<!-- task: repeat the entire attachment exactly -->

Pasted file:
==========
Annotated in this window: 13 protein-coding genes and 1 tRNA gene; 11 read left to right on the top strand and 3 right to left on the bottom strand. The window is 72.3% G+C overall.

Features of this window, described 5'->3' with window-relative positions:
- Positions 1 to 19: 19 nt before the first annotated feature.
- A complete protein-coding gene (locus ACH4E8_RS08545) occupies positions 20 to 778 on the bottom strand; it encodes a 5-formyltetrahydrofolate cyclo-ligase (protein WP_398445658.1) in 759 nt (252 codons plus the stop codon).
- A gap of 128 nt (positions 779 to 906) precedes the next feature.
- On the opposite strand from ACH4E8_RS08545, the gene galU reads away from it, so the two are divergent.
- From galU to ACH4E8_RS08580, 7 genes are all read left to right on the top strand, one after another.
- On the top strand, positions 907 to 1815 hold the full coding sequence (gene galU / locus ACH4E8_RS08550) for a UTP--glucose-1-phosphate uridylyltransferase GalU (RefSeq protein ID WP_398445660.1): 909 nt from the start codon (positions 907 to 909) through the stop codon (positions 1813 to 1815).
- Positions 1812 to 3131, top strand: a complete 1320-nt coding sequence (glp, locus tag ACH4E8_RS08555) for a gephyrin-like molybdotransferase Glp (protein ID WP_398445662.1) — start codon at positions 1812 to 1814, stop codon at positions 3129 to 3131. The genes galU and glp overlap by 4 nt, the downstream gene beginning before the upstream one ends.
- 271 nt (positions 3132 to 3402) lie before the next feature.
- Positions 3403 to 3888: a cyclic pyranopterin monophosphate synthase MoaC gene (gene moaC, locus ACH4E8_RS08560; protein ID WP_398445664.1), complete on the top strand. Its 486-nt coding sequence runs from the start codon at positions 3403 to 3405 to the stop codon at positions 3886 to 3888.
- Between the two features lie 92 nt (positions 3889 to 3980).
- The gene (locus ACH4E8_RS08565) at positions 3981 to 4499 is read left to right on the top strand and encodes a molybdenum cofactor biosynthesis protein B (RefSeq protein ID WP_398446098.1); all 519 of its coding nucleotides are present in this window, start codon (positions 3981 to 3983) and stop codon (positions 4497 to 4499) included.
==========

Annotated in this window: 13 protein-coding genes and 1 tRNA gene; 11 read left to right on the top strand and 3 right to left on the bottom strand. The window is 72.3% G+C overall.

Features of this window, described 5'->3' with window-relative positions:
- Positions 1 to 19: 19 nt before the first annotated feature.
- A complete protein-coding gene (locus ACH4E8_RS08545) occupies positions 20 to 778 on the bottom strand; it encodes a 5-formyltetrahydrofolate cyclo-ligase (protein WP_398445658.1) in 759 nt (252 codons plus the stop codon).
- A gap of 128 nt (positions 779 to 906) precedes the next feature.
- On the opposite strand from ACH4E8_RS08545, the gene galU reads away from it, so the two are divergent.
- From galU to ACH4E8_RS08580, 7 genes are all read left to right on the top strand, one after another.
- On the top strand, positions 907 to 1815 hold the full coding sequence (gene galU / locus ACH4E8_RS08550) for a UTP--glucose-1-phosphate uridylyltransferase GalU (RefSeq protein ID WP_398445660.1): 909 nt from the start codon (positions 907 to 909) through the stop codon (positions 1813 to 1815).
- Positions 1812 to 3131, top strand: a complete 1320-nt coding sequence (glp, locus tag ACH4E8_RS08555) for a gephyrin-like molybdotransferase Glp (protein ID WP_398445662.1) — start codon at positions 1812 to 1814, stop codon at positions 3129 to 3131. The genes galU and glp overlap by 4 nt, the downstream gene beginning before the upstream one ends.
- 271 nt (positions 3132 to 3402) lie before the next feature.
- Positions 3403 to 3888: a cyclic pyranopterin monophosphate synthase MoaC gene (gene moaC, locus ACH4E8_RS08560; protein ID WP_398445664.1), complete on the top strand. Its 486-nt coding sequence runs from the start codon at positions 3403 to 3405 to the stop codon at positions 3886 to 3888.
- Between the two features lie 92 nt (positions 3889 to 3980).
- The gene (locus ACH4E8_RS08565) at positions 3981 to 4499 is read left to right on the top strand and encodes a molybdenum cofactor biosynthesis protein B (RefSeq protein ID WP_398446098.1); all 519 of its coding nucleotides are present in this window, start codon (positions 3981 to 3983) and stop codon (positions 4497 to 4499) included.